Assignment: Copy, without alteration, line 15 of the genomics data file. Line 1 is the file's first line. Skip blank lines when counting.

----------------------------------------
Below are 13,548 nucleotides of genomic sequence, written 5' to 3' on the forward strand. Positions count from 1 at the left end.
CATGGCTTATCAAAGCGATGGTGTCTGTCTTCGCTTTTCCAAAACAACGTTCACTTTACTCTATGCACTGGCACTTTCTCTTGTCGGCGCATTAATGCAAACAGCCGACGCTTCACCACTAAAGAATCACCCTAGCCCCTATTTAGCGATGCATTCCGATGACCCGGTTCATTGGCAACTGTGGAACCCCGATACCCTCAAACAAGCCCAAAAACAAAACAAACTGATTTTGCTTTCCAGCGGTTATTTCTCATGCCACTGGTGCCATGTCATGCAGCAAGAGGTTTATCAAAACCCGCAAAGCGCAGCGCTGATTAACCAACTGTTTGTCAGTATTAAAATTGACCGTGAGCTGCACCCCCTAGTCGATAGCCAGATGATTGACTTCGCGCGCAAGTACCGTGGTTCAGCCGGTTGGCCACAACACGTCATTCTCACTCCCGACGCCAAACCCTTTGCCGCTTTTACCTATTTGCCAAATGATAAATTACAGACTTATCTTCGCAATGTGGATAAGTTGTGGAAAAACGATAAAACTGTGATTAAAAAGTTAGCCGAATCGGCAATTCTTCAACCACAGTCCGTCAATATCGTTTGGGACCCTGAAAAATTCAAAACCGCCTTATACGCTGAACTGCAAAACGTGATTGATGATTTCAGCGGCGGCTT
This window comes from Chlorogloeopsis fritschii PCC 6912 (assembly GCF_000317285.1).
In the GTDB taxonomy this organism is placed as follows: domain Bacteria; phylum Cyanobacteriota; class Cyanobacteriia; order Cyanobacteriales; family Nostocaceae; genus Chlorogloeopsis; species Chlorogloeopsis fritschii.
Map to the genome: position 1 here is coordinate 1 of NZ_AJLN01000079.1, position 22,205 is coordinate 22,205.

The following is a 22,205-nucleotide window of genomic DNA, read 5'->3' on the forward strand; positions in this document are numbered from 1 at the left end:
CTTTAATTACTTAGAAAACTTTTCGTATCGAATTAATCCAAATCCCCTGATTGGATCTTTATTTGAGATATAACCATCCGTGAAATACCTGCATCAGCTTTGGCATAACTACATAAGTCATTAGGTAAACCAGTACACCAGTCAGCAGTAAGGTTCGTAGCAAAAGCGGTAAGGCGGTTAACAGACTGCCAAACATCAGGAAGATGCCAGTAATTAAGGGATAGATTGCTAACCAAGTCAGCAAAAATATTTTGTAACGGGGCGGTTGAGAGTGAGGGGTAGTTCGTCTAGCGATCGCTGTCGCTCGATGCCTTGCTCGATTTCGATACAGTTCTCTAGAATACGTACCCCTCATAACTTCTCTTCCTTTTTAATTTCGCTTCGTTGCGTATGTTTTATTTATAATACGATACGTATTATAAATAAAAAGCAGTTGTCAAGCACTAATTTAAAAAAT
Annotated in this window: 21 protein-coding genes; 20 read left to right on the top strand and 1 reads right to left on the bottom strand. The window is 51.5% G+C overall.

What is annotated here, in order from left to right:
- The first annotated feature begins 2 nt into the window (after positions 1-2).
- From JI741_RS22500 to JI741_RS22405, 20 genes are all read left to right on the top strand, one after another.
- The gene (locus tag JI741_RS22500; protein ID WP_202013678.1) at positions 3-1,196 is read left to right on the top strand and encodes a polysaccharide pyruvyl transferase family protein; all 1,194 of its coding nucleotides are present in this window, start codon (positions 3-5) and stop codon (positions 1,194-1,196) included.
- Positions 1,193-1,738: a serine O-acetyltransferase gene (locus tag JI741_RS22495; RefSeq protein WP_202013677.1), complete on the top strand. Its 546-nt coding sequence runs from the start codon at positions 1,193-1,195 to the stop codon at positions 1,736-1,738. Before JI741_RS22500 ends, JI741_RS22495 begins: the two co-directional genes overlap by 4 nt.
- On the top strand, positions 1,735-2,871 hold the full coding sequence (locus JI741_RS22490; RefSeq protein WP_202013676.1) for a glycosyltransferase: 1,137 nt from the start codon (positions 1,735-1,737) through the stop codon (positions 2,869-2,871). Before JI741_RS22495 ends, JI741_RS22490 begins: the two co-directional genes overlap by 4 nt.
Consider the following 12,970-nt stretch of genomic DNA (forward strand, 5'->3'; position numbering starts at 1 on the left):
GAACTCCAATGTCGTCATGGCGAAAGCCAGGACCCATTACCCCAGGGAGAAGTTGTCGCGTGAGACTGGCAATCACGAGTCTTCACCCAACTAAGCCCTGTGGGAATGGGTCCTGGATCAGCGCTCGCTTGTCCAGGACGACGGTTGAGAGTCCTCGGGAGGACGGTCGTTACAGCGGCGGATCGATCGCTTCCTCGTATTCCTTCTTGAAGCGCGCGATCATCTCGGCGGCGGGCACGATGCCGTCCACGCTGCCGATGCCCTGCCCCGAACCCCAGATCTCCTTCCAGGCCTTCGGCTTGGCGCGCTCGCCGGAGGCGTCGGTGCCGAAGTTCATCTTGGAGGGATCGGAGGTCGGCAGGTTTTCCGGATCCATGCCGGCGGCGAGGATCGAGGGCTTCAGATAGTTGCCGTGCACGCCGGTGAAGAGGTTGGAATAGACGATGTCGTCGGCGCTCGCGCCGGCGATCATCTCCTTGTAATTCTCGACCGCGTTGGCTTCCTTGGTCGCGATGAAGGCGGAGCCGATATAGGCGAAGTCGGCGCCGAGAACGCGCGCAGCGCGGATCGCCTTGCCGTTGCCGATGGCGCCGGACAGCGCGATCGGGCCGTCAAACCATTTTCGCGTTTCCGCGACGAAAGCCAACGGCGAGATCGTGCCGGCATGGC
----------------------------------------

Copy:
Consider the following 12,970-nt stretch of genomic DNA (forward strand, 5'->3'; position numbering starts at 1 on the left):